‘They were giants in those days’. That old line kept running through the mind this week as the news of Fulke Walwyn’s death sank home.
As a child, when a fanatical interest in racing first nudged me down the slippery slope, the great figures of the game seemed like colossuses. Remote and often rather daunting, they bestrode the stage with an imperiousness and style that has few reflections among the current generation of trainers.
They were the ‘Old School’ and, although some of that revered institution’s prefects are still with us in the likes of Crump, Oliver and Stephenson, the head boy has now gone the way of most of its alumni.
The most daunting of them was Peter Cazalet, who only had the pleasure of meeting me once. He probably recalled the occasion with mixed feelings.
He was escorting the Queen Mother round Sandown one afternoon when a sturdy young lad of nine years came running round the corner and head-butted him heavily in the stomach.
‘Twas me. I remember it distinctly as it may be the last time I actually ran anywhere.
A large hand hauled me to my feet and I found myself peering up at a bowler hat apparently supported over each eye by a medium-sized handbrush. ‘It pays to look where you are going in life, young man.’
Sound enough advice and frequently ignored since. But to a child the figure of Cazalet was too terrifying a spectacle to inspire anything but respect. Affection or admiration were reserved for others. My hero of heroes was – and remains – that most wayward pupil of the Old School, the matchless Ryan Price.
Here was a giant indeed, a man fully justifying that tired tag ‘larger than life’ that is nowadays trotted out to describe all sorts of unremarkable pygmies.
There was a raffishness to his genius and a quality of being his own man that set him apart entirely. In later years, as a green hack on the Sporting Life, I was sent to interview him down in Sussex.
On the journey excitement turned to more than mild consternation as I realised that one young journalist was going to be very late indeed. Arriving an hour behind schedule I was expecting a bollocking straight out of the top drawer. Instead I received numerous gin and tonics and a whole morning of the great man’s time.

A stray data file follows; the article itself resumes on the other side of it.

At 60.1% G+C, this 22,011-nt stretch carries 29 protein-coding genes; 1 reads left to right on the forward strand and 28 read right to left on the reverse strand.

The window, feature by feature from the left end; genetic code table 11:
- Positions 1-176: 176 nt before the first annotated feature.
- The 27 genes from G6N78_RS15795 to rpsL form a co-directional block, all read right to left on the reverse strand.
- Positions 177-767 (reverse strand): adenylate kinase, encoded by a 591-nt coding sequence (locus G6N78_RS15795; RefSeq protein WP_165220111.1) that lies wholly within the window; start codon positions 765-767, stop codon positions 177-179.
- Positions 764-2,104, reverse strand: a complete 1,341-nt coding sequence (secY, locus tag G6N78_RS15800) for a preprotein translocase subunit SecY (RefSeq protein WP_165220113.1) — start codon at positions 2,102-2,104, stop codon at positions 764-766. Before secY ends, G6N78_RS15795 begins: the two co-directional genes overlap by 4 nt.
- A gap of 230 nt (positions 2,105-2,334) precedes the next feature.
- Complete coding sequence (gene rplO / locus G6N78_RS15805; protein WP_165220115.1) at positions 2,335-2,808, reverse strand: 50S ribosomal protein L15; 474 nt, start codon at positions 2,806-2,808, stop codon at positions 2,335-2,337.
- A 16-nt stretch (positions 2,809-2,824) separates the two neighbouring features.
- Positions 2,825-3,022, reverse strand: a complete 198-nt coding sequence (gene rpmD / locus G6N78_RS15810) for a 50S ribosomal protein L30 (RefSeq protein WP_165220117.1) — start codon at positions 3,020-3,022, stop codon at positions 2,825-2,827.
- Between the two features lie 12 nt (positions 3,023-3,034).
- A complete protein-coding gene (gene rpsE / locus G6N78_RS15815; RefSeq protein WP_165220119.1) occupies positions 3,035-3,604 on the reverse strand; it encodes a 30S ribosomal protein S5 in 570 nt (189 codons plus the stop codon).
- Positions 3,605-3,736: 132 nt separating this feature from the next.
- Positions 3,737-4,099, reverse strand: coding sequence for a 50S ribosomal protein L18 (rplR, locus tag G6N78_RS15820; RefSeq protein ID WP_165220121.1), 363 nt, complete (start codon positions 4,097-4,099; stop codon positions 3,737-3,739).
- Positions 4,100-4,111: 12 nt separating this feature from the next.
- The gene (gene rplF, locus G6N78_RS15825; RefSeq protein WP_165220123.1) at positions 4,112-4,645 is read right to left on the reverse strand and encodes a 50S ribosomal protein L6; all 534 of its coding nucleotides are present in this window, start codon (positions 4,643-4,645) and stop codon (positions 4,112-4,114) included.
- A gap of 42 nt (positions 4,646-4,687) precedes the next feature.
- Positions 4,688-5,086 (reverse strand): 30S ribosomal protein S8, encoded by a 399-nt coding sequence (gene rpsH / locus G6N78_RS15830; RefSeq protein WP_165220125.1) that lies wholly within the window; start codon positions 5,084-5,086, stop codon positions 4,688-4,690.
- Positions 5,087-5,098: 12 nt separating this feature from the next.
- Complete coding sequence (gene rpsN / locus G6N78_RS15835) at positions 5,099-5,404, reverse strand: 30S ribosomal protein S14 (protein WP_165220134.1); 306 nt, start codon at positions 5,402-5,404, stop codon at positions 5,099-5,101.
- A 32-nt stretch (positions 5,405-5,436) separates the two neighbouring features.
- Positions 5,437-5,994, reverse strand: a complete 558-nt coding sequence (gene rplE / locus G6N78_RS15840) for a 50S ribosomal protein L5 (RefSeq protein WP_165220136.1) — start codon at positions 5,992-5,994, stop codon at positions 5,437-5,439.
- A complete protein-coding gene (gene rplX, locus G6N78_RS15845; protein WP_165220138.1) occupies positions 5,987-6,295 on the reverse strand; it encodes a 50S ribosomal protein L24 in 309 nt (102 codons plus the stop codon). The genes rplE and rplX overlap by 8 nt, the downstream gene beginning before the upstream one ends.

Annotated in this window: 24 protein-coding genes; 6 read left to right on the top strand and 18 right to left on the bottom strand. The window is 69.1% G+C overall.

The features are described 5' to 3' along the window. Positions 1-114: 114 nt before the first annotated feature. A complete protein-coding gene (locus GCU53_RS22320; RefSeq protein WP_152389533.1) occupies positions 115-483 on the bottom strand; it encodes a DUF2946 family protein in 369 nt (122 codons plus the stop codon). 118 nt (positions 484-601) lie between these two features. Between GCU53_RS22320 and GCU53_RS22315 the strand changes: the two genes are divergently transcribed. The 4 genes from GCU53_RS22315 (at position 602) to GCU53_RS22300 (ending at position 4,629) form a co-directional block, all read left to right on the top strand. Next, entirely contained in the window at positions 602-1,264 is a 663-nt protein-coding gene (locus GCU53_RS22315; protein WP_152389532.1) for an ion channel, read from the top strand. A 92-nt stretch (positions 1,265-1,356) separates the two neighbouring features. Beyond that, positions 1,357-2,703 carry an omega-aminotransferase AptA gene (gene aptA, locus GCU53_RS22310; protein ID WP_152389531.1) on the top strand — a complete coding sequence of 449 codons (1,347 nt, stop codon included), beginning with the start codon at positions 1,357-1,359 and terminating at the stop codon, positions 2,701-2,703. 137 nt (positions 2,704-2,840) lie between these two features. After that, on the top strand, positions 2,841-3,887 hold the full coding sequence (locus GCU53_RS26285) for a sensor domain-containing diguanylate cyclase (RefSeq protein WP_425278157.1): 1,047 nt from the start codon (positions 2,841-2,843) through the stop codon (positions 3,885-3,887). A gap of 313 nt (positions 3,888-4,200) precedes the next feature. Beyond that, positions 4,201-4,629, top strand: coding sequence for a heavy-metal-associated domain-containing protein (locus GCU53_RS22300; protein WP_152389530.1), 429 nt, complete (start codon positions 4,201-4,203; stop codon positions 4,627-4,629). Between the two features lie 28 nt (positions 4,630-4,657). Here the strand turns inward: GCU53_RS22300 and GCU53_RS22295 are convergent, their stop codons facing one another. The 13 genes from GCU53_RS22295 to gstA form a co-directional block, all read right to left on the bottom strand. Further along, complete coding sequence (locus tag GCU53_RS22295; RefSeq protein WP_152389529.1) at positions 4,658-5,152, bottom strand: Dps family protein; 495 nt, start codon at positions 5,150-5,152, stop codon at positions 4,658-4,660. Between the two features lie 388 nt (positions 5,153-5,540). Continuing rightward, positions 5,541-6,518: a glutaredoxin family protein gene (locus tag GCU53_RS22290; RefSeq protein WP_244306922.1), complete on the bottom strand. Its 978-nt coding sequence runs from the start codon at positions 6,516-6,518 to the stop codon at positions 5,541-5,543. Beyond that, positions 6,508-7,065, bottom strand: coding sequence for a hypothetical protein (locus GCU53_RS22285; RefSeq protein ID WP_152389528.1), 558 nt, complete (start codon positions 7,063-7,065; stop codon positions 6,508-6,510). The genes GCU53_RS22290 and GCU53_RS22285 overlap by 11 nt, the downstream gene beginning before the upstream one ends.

After all the chat I asked if we could go up on to the Downs and see his old warriors in retirement – What A Myth, Major Rose, Charlie Worcester, Persian Lancer and Le Vermontois.
I recall racing up a rough old cart track in a large Merc at what seemed about 60 mph and getting out at the edge of an apparently empty field. But after an ear-splitting shout of ‘Come on you boys!’ the place suddenly came to life as the horses responded to that inimitable roar and ambled up over the skyline to greet him.
He loved those horses and his obvious affection for them and gratitude for what they had done for him taught me an important lesson about racing and racing people.
It is important because it helps draw a crucial line between those who love racing and those who love racehorses. To most trainers – and it is usually the best trainers – the horses are more important than the racing. But to many people involved with the turf, the racing is more important than the horses.
To listen to the likes of Price or Walwyn or nowadays Jenny Pitman talking about their horses is almost akin to eavesdropping. Their depth of feeling is unmistakable, a strange, almost hard-hearted sentiment.
I am quite capable of getting worked up about horses – I’ll still thump anyone who doesn’t appreciate that Rondetto was the greatest chaser of all time – but I will never have the depth of feeling for racehorses as a whole that the great trainers exhibit in their every fibre.
My one meeting with Fulke Walwyn some seven years ago was another vivid illustration of this extraordinary bond. After several very substantial liveners we wandered round the yard. He was 73 and still very much in command and, as we went from box to box, I was forcibly reminded of my meeting with Price a year before. There is no point in talking about ‘the likes of Price and Walwyn’ for the simple reason there was never anyone ‘like’ either of them. That is what made them and what will make us remember them. Giants indeed.